I don't know if this has been tried, but it seems it would be easier to do, than a normal procedure for resetting a neck.


Leslie,

I have just posted a thread about how to do it.  I did not use a vintage banjo, but one of my own.  I would not cut the dowel off a banjo of historic significance, although I would not reset the dowel on one, either.

Jan 19, 2020 - 10:03:20 AM
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Players Union Member

rudy

USA

14941 posts since 3/27/2004

quote:
Originally posted by csacwp

What I don't understand is that the old timers had no problems playing stroke style/clawhammer on 1/2" bridges, and those bridges respond better and (to my ears) sound better. Why do modern revivalists require a non-period setup?


Progress? 

I don't understand what a "modern revivalist" is, or how a "non-period setup" can't be perceived as simply a matter of personal preference.  Is there no room in banjo culture to make allowance for that?

You could just as easily ask why "old timers" needed tension-adjustable head when more primitive players got along just fine with non-adjustable heads, or why they would require fretted necks when "more primitive players" were satisfied to play without frets (why would anyone need those?) or any of the other modern contrivances that are unnecessary.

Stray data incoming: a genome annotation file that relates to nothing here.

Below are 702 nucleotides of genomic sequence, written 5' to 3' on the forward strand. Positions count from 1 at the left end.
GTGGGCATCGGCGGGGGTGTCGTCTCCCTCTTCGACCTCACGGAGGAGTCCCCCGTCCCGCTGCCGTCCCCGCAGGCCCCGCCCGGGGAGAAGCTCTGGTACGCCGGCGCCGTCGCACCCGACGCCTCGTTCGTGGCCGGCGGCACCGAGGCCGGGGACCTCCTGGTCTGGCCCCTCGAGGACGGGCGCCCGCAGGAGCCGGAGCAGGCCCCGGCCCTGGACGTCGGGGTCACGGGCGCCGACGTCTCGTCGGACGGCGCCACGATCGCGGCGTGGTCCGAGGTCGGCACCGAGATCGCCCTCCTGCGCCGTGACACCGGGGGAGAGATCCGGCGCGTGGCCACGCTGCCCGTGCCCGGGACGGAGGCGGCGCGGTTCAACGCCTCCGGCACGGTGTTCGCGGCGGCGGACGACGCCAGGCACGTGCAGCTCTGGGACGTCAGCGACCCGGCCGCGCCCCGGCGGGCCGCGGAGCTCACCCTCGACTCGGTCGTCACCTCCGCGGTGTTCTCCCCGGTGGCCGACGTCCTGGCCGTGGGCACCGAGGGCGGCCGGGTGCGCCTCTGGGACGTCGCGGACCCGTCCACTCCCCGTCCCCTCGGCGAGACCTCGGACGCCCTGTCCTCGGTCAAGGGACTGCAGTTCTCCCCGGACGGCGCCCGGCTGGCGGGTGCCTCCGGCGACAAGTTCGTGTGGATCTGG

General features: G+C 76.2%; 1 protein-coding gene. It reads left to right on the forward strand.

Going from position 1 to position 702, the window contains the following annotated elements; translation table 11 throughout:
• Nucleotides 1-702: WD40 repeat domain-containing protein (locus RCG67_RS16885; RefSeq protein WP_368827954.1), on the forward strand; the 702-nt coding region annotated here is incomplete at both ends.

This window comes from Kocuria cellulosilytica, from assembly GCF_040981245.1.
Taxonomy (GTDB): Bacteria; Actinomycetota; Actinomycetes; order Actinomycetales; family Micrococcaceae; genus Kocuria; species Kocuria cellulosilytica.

Nothing wrong with wanting to lock into an older style such as classic banjo, but there's also nothing wrong with anyone who chooses to embrace any perceived advancements in either the mechanics / design of an instrument or changes in repertoire or playing style.

Jan 19, 2020 - 10:30:44 AM

5236 posts since 12/20/2005

I can play clawhammer and 3-finger with a 1/2 bridge.
It's simply easier to do it with a taller bridge.
There is a difference in sound as well.
I recall an archived post about plectrum banjo players having a preference for really tall bridges, 3/4 and even 7/8. That kind of setup helped getting the sound they were looking for.

Jan 19, 2020 - 10:53:42 AM

7518 posts since 1/7/2005

quote:
Originally posted by rudy
quote:
Originally posted by csacwp

What I don't understand is that the old timers had no problems playing stroke style/clawhammer on 1/2" bridges, and those bridges respond better and (to my ears) sound better. Why do modern revivalists require a non-period setup?


Progress? 

I don't understand what a "modern revivalist" is, or how a "non-period setup" can't be perceived as simply a matter of personal preference.  Is there no room in banjo culture to make allowance for that?

You could just as easily ask why "old timers" needed tension-adjustable head when more primitive players got along just fine with non-adjustable heads, or why they would require fretted necks when "more primitive players" were satisfied to play without frets (why would anyone need those?) or any of the other modern contrivances that are unnecessary.

Nothing wrong with wanting to lock into an older style such as classic banjo, but there's also nothing wrong with anyone who chooses to embrace any perceived advancements in either the mechanics / design of an instrument or changes in repertoire or playing style.